Suit Over Columbia Nuclear Plant Steam Condenser Replacement Goes to Mediation

Litigation between Energy Northwest and Babcock & Wilcox over costly delays during a steam condenser replacement has been put on hold as the companies mediate the case.

The Tri-City Herald reported Saturday that a district court judge suspended proceedings in the Columbia nuclear plant case until this spring, at the earliest. The parties requested the delay partly to avoid the costs and work associated with meeting deadlines for discovery and other legal steps scheduled before mediation is expected to take place in mid-April.

The suit stems from work conducted last year at the boiling water reactor in Central Washington. A refueling outage scheduled to last 80 days took more than twice that time as problems arose with the concurrent steam condenser replacement. B&W has alleged it was not made aware of unfavorable plant conditions before bidding on the $33 million contract and that it was provided incomplete design documents. The suit claims that resulting delays cost the company $50 million.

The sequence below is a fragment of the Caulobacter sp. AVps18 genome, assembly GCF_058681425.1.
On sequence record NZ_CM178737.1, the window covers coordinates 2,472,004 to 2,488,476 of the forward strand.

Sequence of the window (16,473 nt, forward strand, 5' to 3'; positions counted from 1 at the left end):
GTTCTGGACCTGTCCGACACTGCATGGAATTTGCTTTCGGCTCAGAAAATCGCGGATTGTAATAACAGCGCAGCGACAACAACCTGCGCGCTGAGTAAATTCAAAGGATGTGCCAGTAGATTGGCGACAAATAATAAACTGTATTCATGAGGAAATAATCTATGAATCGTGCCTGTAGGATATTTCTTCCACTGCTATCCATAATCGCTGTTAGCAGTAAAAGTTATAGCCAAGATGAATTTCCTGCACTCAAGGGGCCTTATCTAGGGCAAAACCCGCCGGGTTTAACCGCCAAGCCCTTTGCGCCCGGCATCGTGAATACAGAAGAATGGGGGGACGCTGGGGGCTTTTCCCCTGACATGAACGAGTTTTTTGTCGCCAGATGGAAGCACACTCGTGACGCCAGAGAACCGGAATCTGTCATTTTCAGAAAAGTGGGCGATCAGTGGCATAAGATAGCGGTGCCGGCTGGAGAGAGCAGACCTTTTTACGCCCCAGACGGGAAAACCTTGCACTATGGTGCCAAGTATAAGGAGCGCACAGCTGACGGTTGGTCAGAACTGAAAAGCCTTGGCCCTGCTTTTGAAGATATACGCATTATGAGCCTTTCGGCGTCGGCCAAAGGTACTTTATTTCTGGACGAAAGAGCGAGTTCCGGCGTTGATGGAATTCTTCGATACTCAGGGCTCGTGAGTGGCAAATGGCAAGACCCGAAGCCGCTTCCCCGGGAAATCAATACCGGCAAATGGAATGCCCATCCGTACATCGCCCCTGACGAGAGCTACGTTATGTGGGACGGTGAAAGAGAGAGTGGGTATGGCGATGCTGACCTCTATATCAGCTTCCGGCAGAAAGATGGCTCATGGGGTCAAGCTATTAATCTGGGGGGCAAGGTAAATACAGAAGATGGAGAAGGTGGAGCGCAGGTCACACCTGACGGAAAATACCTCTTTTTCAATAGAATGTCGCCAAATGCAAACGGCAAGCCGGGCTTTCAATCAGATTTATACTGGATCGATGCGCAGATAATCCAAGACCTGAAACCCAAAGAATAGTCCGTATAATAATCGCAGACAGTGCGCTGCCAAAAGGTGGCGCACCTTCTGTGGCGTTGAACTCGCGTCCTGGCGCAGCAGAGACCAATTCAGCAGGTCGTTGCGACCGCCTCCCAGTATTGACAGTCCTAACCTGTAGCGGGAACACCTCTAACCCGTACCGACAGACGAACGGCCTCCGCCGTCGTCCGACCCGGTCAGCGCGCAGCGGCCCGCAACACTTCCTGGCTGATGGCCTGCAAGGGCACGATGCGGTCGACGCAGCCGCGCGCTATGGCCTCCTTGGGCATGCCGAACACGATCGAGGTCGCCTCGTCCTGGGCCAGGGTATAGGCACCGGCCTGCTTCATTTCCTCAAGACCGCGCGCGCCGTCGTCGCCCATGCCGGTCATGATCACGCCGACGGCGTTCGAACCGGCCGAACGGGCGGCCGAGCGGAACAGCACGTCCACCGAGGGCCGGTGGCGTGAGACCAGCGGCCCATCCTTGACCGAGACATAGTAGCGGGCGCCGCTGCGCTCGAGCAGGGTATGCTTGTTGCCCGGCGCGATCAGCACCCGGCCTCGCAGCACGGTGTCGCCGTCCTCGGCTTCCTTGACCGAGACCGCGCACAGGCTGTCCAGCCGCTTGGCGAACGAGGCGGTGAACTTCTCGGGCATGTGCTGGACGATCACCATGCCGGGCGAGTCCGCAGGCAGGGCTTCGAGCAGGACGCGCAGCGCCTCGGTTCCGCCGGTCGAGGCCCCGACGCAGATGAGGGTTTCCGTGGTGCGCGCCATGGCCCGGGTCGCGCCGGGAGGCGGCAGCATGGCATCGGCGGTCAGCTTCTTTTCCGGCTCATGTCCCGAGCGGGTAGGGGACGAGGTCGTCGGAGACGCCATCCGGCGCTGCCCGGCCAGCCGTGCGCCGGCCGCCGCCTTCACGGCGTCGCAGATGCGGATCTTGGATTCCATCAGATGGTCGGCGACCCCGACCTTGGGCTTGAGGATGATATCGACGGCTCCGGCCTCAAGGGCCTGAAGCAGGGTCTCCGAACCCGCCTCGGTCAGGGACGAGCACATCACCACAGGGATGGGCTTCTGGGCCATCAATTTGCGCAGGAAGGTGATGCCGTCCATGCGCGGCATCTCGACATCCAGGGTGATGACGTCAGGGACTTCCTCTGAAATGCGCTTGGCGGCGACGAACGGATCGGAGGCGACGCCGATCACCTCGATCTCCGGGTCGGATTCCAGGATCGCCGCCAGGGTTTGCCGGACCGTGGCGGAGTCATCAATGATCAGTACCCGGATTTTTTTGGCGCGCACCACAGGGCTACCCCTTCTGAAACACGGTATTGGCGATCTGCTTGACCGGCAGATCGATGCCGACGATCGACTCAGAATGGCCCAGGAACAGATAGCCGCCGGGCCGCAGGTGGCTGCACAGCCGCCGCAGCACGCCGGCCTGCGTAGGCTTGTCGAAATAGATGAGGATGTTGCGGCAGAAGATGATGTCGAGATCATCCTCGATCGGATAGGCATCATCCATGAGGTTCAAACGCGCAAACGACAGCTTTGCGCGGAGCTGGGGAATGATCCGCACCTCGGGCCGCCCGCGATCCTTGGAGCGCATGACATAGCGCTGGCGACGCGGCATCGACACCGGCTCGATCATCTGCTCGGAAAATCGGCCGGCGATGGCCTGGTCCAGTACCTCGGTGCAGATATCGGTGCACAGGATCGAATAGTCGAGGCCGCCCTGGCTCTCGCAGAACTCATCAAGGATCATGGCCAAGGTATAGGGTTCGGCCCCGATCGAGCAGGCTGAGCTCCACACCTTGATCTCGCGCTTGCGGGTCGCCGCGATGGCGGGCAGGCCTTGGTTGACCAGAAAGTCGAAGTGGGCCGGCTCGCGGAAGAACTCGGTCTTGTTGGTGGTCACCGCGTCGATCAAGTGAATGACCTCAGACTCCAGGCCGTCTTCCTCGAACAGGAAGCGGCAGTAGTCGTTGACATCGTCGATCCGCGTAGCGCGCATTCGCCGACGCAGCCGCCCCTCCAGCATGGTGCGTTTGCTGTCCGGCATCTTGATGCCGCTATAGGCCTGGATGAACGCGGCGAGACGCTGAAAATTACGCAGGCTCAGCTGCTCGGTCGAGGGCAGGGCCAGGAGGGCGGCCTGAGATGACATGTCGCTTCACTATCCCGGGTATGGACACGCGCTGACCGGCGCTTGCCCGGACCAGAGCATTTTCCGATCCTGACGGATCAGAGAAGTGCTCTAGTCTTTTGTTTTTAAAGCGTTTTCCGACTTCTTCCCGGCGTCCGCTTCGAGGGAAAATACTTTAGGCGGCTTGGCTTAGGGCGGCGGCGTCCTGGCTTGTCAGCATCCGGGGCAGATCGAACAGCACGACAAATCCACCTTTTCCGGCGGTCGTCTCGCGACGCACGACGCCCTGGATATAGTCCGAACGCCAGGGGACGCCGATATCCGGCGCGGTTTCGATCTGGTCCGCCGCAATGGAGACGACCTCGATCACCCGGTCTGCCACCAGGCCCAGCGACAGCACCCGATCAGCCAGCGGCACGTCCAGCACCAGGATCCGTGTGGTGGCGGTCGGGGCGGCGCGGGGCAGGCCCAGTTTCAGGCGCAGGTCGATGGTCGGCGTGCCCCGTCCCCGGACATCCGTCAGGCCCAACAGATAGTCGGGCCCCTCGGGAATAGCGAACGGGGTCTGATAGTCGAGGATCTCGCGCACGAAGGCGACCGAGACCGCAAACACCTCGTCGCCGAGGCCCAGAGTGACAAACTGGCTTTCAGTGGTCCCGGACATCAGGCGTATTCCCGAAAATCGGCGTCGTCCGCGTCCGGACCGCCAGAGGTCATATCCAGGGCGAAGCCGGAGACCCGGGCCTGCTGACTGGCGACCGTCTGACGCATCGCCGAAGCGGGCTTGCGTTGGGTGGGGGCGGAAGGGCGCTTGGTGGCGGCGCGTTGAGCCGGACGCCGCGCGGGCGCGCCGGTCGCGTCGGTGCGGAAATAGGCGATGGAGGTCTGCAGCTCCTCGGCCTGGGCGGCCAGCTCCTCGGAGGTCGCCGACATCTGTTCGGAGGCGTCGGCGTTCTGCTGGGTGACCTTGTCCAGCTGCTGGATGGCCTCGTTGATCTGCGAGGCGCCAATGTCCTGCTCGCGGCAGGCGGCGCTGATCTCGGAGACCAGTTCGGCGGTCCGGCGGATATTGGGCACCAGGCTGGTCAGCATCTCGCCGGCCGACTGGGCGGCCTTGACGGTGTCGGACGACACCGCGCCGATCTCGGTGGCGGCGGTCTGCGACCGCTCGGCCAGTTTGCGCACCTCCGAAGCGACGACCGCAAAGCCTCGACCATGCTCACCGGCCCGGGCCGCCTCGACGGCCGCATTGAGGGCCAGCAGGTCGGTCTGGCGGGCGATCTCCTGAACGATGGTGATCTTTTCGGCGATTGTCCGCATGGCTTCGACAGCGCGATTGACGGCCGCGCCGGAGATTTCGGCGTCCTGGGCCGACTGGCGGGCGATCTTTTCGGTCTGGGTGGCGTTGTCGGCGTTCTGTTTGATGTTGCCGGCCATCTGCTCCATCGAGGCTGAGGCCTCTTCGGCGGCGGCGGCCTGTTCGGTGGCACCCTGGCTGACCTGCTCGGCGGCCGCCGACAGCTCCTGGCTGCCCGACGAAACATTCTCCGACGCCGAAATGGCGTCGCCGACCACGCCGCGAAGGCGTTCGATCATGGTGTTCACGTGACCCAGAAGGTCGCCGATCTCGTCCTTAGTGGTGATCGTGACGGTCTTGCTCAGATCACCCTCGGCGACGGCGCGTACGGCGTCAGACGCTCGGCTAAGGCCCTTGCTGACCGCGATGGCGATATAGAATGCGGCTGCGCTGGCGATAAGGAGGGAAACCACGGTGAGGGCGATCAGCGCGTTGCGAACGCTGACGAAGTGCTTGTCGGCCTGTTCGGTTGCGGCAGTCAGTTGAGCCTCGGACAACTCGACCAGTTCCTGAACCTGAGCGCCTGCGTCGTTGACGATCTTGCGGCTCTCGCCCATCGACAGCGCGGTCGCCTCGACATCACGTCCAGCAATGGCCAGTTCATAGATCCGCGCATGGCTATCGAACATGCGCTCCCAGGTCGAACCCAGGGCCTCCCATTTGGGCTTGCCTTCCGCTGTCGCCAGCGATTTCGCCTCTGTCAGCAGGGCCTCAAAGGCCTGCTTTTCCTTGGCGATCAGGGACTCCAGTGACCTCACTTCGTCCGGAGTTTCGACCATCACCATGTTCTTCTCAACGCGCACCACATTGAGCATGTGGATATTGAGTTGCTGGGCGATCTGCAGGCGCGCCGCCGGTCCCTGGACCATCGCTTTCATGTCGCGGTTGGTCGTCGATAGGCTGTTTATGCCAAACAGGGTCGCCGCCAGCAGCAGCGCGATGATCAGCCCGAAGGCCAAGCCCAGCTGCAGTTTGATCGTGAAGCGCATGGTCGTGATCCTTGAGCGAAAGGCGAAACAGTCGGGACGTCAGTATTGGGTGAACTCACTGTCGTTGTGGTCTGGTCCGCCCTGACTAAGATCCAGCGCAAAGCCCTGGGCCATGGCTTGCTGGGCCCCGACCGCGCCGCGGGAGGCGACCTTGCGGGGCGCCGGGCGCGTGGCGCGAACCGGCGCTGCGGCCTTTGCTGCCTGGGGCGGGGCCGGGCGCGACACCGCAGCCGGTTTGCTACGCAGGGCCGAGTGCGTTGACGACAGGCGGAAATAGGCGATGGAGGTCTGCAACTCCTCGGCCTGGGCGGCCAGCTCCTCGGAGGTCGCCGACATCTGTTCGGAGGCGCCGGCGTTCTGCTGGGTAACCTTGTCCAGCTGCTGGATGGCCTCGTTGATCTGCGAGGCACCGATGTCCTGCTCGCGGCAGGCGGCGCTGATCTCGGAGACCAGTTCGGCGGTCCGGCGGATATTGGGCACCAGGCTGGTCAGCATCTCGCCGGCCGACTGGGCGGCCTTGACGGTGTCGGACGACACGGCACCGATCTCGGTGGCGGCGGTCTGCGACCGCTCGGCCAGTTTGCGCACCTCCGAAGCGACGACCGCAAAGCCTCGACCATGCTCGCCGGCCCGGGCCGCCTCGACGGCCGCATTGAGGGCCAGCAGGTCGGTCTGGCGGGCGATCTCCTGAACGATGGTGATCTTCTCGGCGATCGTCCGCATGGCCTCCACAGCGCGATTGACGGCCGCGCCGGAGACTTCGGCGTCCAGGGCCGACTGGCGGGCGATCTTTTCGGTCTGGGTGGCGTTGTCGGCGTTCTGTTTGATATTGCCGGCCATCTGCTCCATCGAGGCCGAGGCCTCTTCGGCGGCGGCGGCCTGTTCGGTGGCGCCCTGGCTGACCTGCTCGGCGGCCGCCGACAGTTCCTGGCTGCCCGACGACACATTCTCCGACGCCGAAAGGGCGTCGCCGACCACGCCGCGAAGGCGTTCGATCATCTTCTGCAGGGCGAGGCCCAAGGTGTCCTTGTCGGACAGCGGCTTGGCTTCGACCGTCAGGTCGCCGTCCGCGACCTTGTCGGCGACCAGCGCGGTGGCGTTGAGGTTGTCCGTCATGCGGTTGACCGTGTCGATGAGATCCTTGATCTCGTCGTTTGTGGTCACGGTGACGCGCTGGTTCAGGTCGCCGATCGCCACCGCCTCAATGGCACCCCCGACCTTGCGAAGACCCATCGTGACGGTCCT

Plant operator Energy Northwest has suggested B&W was inadequately prepared for the work. The utility forced work stoppages totaling 20 days related to industrial safety concerns regarding contractor personnel, and at one point it hired an additional company to speed completion of the project’s welding.

The reactor returned to service in late September and has been operating at full power.

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